Christians have been told to leave Nepal or face dire consequences from the Hindu group that claimed responsibility for the bombing of Assumption Church in Kathmandu in May.
According to Bishop Anthony Sharma, apostolic vicar of Nepal, the obscure Nepal Defense Army (NDA) made threats over the phone to pro-vicar Father Pius Perumana, director of the St John Vianney Pastoral Center at Godavari, Jesuits at the St. Xavier’s school, nuns at St. Mary’s School and the Sisters of Charity of Nazareth at Baluwatar, all in Kathmandu.
“The NDA has been threatening non-Nepalese priests and nuns. It has asked them to leave the country within one month,” the Jesuit bishop told UCA News on July 8.
Link (here) Photo is of Bishop Anthony Sharma, S.J.
Benedict XVI is, happily, incapable of dealing with something unless he deals with everything. Journalists will rapidly read this documents looking for items that are “news-worthy,” that is, ones that criticize business, the government, the media, or the Church. They will not concentrate on the overall scope of what Benedict is about here.
The encyclical is wide-ranging and seeks to say something about everything. It is known to be a document initially prepared by others from various disciplines and sectors of the Church and curia, but finally organized by the Pope, no mean feat. Benedict’s first two encyclicals were composed mostly by himself. The difference is telling in reading this document. The document has a kind of “touch on everything” feeling about it. However, what it does consider at some depth, things such as business, profit, life, and the relation of politics to metaphysics and revelation, are very good.
Benedict sets this encyclical within a broader framework so that we can see the limited but important status that public life has. The whole document is concerned with our relation to each other, especially to the poor and weak. It is stronger on what the rich owe to the poor than in what the poor must themselves do if they are to be not poor. The discussion of the other religions in their relation to issues of development is quite frank. The Pope understands that many of their basic beliefs and attitudes are incompatible with a more developed human life. But this criticism is not taken to mean that allowing freedom of religion is not the basic human duty of the state.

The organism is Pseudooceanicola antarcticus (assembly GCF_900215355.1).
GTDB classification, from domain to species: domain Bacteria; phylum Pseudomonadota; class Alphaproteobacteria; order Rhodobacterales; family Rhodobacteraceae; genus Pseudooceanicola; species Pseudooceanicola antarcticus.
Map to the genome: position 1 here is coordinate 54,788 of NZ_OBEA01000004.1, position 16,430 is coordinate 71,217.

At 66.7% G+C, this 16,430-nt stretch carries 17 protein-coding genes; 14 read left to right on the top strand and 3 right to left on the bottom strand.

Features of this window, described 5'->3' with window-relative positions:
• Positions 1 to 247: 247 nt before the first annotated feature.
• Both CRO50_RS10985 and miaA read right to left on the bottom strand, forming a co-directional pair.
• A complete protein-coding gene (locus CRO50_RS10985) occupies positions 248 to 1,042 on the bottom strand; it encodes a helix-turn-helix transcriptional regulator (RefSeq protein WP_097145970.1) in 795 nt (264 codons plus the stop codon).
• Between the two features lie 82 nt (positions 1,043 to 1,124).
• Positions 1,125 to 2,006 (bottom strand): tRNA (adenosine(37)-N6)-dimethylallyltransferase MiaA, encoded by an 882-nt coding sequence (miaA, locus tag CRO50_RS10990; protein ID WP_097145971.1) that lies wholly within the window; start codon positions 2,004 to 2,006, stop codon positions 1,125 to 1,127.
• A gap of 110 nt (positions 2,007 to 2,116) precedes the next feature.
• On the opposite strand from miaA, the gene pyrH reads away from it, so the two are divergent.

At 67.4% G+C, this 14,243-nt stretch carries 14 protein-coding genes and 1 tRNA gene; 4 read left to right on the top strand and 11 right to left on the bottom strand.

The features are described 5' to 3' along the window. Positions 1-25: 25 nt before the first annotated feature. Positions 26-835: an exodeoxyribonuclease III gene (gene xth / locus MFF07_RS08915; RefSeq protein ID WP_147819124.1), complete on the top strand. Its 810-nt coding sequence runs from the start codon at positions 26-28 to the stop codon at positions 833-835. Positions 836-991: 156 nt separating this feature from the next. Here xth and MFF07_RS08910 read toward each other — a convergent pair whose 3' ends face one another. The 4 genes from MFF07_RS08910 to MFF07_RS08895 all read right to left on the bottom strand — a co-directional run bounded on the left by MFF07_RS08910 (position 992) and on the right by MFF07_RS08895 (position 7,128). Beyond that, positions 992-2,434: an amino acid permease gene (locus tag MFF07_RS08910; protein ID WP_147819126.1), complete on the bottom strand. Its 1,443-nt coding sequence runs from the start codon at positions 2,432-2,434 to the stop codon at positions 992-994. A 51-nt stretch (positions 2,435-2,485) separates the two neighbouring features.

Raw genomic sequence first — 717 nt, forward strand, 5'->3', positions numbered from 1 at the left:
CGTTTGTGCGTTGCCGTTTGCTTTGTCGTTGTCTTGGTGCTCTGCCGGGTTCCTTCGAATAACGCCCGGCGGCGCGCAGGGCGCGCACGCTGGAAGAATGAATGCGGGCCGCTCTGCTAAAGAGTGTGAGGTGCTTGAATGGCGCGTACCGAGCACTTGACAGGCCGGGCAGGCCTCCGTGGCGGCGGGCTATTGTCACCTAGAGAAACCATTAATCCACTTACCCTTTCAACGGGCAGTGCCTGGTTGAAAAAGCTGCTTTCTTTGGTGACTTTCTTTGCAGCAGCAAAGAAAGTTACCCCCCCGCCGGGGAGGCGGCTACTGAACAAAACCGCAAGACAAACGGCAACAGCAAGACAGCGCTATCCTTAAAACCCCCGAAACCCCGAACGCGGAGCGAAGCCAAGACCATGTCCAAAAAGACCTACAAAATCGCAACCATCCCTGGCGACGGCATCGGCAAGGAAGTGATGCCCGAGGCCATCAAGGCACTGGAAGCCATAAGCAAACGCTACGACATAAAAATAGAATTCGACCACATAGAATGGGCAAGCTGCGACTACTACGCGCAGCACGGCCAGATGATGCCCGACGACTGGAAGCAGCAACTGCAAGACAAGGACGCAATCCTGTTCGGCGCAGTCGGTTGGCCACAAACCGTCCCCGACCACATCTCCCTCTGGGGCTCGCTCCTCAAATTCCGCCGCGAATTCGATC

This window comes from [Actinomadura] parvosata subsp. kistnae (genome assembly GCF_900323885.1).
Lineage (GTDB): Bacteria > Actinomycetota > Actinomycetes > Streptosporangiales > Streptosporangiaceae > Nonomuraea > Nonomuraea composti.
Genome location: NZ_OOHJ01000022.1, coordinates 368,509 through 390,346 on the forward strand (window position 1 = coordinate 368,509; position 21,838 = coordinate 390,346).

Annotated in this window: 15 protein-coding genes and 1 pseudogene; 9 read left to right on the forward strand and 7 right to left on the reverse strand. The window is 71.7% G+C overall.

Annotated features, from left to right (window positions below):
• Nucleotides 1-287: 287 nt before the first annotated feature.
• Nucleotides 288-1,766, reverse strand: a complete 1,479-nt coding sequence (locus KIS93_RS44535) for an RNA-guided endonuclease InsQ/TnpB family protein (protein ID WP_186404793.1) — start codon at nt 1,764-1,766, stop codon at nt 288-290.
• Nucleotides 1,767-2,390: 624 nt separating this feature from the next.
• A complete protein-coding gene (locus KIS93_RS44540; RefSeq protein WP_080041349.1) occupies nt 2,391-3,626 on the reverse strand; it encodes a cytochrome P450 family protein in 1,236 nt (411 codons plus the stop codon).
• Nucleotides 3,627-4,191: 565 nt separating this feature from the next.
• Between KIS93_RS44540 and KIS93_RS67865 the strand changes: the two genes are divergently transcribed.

Link (here) to the full piece at Catholic World Report
I will give you shepherds after my own heart, who will shepherd you wisely and prudently.
Last week, our Holy Father published a letter declaring this year to be a “Year for Priests”.The declaration was made on the 150th anniversary of the death of the Curé of Ars, the saintly John Mary Vianney.In the letter, Pope Benedict urged priests around the world to be priests after the Heart of Jesus.In urging priests to follow the example of the Curé, the Holy Father quotes St. John Vianney, who said, “A good shepherd, a pastor after God’s heart, is the greatest treasure which the good Lord can grant to a parish, and one of the most precious gifts of divine mercy”.
For those of us who had the grace to have Father Thomas King, S.J. as a teacher, a priest, and a friend, we certainly know the truth of the Curé’s words.Indeed, Georgetown received a great gift from the Lord in the form of Father King.
As for our beloved Father King, I am sure that he read the letter from the Holy Father.Maybe he was too humble to admit it, but let me be the first to say that all of what the Holy Father called for – priests after the Heart of Jesus – all of what the Holy Father called for was accomplished – with the grace of God, of course – by Father King.
For the students of Georgetown, who were far from their homes and their families, Father King was a pastor, a shepherd who guided us to Love, to Truth, to Jesus, to God the Father.Like the saintly Curé, Father King worked tirelessly in the fields of the Lord – day in and day out, six days of the week offering the 11:15 Mass, with Benediction on Tuesdays and his famed soirees on Wednesdays.